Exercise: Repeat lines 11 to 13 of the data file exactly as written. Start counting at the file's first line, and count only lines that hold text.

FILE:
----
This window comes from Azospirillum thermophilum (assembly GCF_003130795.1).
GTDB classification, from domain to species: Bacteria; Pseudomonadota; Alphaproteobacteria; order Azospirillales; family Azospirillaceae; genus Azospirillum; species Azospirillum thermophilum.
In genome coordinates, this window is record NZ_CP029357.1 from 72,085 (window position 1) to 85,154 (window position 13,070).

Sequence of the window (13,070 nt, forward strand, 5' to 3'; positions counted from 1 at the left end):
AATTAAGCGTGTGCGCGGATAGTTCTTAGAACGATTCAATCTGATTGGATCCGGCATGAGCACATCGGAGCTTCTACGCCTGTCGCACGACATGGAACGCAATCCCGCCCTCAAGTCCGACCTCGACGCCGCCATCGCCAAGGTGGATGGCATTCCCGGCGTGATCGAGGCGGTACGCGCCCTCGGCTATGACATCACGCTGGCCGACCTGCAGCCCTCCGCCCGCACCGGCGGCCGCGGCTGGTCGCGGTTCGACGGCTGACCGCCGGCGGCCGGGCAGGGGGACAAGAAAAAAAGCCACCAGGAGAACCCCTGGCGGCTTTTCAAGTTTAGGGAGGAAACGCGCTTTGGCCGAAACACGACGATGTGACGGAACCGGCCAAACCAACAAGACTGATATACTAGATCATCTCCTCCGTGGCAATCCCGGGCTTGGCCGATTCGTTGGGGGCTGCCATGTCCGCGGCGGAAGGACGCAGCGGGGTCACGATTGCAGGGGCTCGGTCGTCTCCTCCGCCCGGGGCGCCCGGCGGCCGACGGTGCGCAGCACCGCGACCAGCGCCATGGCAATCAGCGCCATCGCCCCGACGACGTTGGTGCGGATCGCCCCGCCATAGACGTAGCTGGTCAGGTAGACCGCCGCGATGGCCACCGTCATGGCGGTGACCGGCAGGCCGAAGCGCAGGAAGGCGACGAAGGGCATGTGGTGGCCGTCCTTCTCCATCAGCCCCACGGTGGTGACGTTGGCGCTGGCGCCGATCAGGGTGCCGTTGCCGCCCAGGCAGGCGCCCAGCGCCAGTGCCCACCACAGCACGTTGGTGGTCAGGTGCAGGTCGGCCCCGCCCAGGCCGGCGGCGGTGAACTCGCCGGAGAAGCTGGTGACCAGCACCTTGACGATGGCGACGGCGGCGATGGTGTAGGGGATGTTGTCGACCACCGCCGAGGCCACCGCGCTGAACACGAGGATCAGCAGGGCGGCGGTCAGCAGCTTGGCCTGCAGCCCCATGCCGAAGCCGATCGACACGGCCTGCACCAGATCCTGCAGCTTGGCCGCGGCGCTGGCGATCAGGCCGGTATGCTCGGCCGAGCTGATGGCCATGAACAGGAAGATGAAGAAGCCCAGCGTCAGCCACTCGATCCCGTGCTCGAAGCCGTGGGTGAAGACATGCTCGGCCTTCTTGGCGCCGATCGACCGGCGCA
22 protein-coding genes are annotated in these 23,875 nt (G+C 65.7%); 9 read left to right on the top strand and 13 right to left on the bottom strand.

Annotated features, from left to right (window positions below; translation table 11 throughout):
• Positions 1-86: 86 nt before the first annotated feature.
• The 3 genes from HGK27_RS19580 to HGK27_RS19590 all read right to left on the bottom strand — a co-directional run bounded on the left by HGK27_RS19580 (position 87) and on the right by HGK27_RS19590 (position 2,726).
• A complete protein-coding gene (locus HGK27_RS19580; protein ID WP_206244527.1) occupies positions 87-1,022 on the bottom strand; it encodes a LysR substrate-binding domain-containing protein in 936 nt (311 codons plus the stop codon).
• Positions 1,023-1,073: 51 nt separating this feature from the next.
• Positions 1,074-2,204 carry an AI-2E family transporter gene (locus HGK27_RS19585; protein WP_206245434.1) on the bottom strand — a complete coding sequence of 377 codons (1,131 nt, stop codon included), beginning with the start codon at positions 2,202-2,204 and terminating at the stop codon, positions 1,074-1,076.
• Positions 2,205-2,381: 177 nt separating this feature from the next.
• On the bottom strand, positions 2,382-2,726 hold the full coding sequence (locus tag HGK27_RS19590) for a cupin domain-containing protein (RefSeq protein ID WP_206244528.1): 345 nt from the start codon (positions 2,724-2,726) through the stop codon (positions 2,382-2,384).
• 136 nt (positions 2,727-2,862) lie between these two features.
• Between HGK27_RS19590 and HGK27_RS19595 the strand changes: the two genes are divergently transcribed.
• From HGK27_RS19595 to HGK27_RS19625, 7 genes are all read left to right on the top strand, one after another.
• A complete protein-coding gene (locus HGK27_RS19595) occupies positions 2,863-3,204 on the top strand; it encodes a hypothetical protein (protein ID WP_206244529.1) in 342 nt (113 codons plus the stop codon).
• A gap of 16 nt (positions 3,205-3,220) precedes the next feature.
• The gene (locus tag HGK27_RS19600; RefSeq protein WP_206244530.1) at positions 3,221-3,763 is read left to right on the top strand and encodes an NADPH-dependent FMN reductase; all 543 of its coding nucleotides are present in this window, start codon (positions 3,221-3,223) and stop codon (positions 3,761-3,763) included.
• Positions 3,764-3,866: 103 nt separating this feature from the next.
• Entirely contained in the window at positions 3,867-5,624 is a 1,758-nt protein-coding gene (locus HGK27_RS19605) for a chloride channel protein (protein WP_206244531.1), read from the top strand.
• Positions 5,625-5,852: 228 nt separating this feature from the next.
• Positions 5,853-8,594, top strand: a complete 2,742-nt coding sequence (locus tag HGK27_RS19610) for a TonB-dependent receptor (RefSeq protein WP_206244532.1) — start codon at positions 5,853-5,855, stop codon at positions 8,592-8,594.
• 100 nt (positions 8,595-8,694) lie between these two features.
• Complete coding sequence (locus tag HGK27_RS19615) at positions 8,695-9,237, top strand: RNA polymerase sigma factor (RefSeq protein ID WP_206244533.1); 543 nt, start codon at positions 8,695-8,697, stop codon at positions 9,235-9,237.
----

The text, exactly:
• Positions 1,023-1,073: 51 nt separating this feature from the next.
• Positions 1,074-2,204 carry an AI-2E family transporter gene (locus HGK27_RS19585; protein WP_206245434.1) on the bottom strand — a complete coding sequence of 377 codons (1,131 nt, stop codon included), beginning with the start codon at positions 2,202-2,204 and terminating at the stop codon, positions 1,074-1,076.
• Positions 2,205-2,381: 177 nt separating this feature from the next.